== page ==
The purpose of the 2014 Meeting Venue Preference Survey is to inform the IAOC during  its 
IETF meeting venue selection process of the community's preferred future meeting venues.

While being guided by this information, the IAOC will select actual venues following its due diligence, 
including site visits of specific hotel and conference facilities and other factors.   Other factors
include 
cost, travel burden, venue surroundings, access, safety, risks, etc.   The IAOC is currently (March 2014) 
reviewing venues for 2017. 

We are still missing T-Shirt pictures for the T-Shirt Picture Gallery:  
<https://www.ietf.org/meeting/gallery/gallery.py>

Submit your entries here:  <http://www.ietf.org/meeting/gallery/submit.py>

Thanks again for your guidance.

Ray
IAD

On Mar 27, 2014, at 8:07 PM, Ray Pelletier <rpelletier <at> isoc.org> wrote:

> All;
> 
> The purpose of this anonymous, 7 question 2014 Meeting Venue Preference Survey is to inform the IAOC
during  its IETF meeting venue selection process of the community's preferred future meeting venues.
> 
> While being guided by this information, the IAOC will select actual venues following its due diligence,
including site visits, of specific hotel and conference facilities and other factors.   Other factors
include cost, travel burden, venue surroundings, access, safety, risks, etc.   The IAOC is currently
reviewing venues for 2017. 
> 
> https://www.surveymonkey.com/s/YNRSNLD
> 
> Thanks for your continuing guidance and support.
> 
> Ray
> IETF Administrative Director
> _______________________________________________
> Recentattendees mailing list
> Recentattendees <at> ietf.org
> https://www.ietf.org/mailman/listinfo/recentattendees

TGLASSEY | 16 Apr 22:28 2014
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We need to add the ability to upload attachments to the IPR Filings.

In any number of instances the simple attachment of a sublicensing 
agreement or assignment contract which is already on file with the PTO 
to a IETF filing to ease parties doing diligence on these IP's would be 
a stroke of brilliance here.

It also would allow the IETF to take a more arms-length approach because 
it is accepting IP Statements in both its framework and language as 
described by BCP78 and 79 but also in adding the ability to reference a 
directly uploaded content document as part of the publication of the IP 
notice.

Todd

--

-- 
-------------

Personal Email - Disclaimers Apply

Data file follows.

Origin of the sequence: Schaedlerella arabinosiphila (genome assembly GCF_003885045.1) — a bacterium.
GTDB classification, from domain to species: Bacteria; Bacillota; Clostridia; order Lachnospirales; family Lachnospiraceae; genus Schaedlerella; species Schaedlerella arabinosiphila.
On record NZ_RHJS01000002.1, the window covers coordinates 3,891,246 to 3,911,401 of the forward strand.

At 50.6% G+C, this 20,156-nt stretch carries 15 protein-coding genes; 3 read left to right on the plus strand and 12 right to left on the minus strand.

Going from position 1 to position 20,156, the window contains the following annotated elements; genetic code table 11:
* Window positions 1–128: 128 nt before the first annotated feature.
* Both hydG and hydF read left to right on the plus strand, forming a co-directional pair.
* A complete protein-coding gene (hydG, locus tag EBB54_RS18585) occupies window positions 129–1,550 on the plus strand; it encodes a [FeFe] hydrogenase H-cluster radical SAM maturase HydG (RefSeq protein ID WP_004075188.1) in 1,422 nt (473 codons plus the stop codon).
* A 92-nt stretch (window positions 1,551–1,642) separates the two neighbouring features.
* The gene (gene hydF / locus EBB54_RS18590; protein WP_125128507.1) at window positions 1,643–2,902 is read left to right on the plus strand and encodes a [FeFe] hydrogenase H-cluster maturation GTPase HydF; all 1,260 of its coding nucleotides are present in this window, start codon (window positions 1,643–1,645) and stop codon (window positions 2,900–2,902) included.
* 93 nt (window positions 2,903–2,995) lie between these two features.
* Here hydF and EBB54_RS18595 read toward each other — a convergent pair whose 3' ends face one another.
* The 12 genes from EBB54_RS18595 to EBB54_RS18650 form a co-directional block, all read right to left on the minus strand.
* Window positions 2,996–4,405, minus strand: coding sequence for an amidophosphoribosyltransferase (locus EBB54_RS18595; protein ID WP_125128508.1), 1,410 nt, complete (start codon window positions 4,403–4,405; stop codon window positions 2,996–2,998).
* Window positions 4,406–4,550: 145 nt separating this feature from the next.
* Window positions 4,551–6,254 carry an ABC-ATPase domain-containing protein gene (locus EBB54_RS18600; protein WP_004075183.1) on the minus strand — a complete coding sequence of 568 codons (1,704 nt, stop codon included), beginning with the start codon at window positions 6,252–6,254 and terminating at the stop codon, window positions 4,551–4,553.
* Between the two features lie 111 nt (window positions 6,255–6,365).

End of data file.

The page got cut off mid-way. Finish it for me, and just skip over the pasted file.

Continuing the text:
Aaron Yi DING | 17 Apr 10:59 2014
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Picon

IETFer's work received ACM Computing Review

picked up by the Computing Review, by a couple of ietfers (e.g., Jouni Korhonen, Jörg Ott, Jon Crowcroft)

http://www.computingreviews.com/Browse/Browse_titles2.cfm?journal_id=6052

Bridging the gap between Internet standardization and networking research

---------------------------------------
ACM Computing Review
"
Bridging the gap between the network research community and Internet standards is an important topic. Most network research has not been turned into an Internet standard, while some research comes a long way in order to become an Internet standard. Very few studies investigate this issue because it extends beyond purely technical concerns.

The authors have an advantage in investigating this issue since they have tightly collaborated on projects with academic researchers and industrial professionals. They thoroughly present their observations and share their experiences in this paper. The challenges for this gap are defined in two parts: technical challenges and nontechnical challenges. A good point is that the authors share the nontechnical challenges that might be ignored by researchers and industrial professionals. The authors, aware of the gap, also find two major opportunities that can extend research works to standardization contributions, which is encouraging to networking researchers.

Based on their past experiences, the authors share two concrete case studies: mobile traffic offloading and Internet protocol version 6 (IPv6) transition technologies. The mobile traffic offloading case shows substantial scientific results, but it also shows an under-performing standardization effort. This case proves that the proposal, which does not fit in an existing mindset, is usually a failure. On the other hand, the case of IPv6 transition technologies shows good results in both academia and industry, because the research proposal has extensibility and minimum impact on the existing infrastructure. The authors then share their lessons and suggestions to bridge the gap. These are honest and useful to both academia and industry. Readers will see the potential for comprehensive collaboration between networking research and Internet standardization.
"

----------------------
ACM SIGCOMM CCR chief editor:

"Its focus is to identify ways to bridge the gap between the networking community and the Internet standardization bodies. The authors, from Broadcom, Nokia, University of Cambridge, Aalto University and University of Helsinki, are describing the differences and similarities between how the two communities operate. They further provide interesting data on the participation of academic and industrial researchers in standardization bodies. They discuss ways to minimize the friction that may exist as a particular technology is making the leap from the scientific community into the industry."


Two cents,
Aaron 

Gmane